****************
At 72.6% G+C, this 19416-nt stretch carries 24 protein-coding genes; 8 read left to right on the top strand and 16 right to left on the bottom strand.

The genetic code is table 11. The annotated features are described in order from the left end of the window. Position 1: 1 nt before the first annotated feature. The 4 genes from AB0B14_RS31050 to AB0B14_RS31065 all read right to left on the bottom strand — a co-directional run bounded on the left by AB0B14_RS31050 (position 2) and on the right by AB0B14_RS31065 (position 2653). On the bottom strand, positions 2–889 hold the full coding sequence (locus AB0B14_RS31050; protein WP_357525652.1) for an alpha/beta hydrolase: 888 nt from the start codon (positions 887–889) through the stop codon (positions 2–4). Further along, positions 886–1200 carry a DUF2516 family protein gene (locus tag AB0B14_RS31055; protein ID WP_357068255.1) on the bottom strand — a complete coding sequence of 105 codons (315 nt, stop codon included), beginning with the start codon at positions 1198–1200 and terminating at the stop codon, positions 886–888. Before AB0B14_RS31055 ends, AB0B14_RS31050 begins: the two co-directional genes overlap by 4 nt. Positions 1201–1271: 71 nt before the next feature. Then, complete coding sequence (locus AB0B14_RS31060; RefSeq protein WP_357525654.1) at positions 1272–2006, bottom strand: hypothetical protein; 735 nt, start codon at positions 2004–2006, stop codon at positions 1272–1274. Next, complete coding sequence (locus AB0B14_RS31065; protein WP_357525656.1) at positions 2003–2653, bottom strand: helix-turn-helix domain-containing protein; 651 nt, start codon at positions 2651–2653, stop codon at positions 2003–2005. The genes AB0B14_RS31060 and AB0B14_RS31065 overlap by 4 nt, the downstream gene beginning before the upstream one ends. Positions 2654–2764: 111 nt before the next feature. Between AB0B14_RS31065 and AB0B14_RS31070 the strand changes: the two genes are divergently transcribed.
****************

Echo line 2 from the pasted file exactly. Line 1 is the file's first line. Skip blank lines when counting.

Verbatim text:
The genetic code is table 11. The annotated features are described in order from the left end of the window. Position 1: 1 nt before the first annotated feature. The 4 genes from AB0B14_RS31050 to AB0B14_RS31065 all read right to left on the bottom strand — a co-directional run bounded on the left by AB0B14_RS31050 (position 2) and on the right by AB0B14_RS31065 (position 2653). On the bottom strand, positions 2–889 hold the full coding sequence (locus AB0B14_RS31050; protein WP_357525652.1) for an alpha/beta hydrolase: 888 nt from the start codon (positions 887–889) through the stop codon (positions 2–4). Further along, positions 886–1200 carry a DUF2516 family protein gene (locus tag AB0B14_RS31055; protein ID WP_357068255.1) on the bottom strand — a complete coding sequence of 105 codons (315 nt, stop codon included), beginning with the start codon at positions 1198–1200 and terminating at the stop codon, positions 886–888. Before AB0B14_RS31055 ends, AB0B14_RS31050 begins: the two co-directional genes overlap by 4 nt. Positions 1201–1271: 71 nt before the next feature. Then, complete coding sequence (locus AB0B14_RS31060; RefSeq protein WP_357525654.1) at positions 1272–2006, bottom strand: hypothetical protein; 735 nt, start codon at positions 2004–2006, stop codon at positions 1272–1274. Next, complete coding sequence (locus AB0B14_RS31065; protein WP_357525656.1) at positions 2003–2653, bottom strand: helix-turn-helix domain-containing protein; 651 nt, start codon at positions 2651–2653, stop codon at positions 2003–2005. The genes AB0B14_RS31060 and AB0B14_RS31065 overlap by 4 nt, the downstream gene beginning before the upstream one ends. Positions 2654–2764: 111 nt before the next feature. Between AB0B14_RS31065 and AB0B14_RS31070 the strand changes: the two genes are divergently transcribed.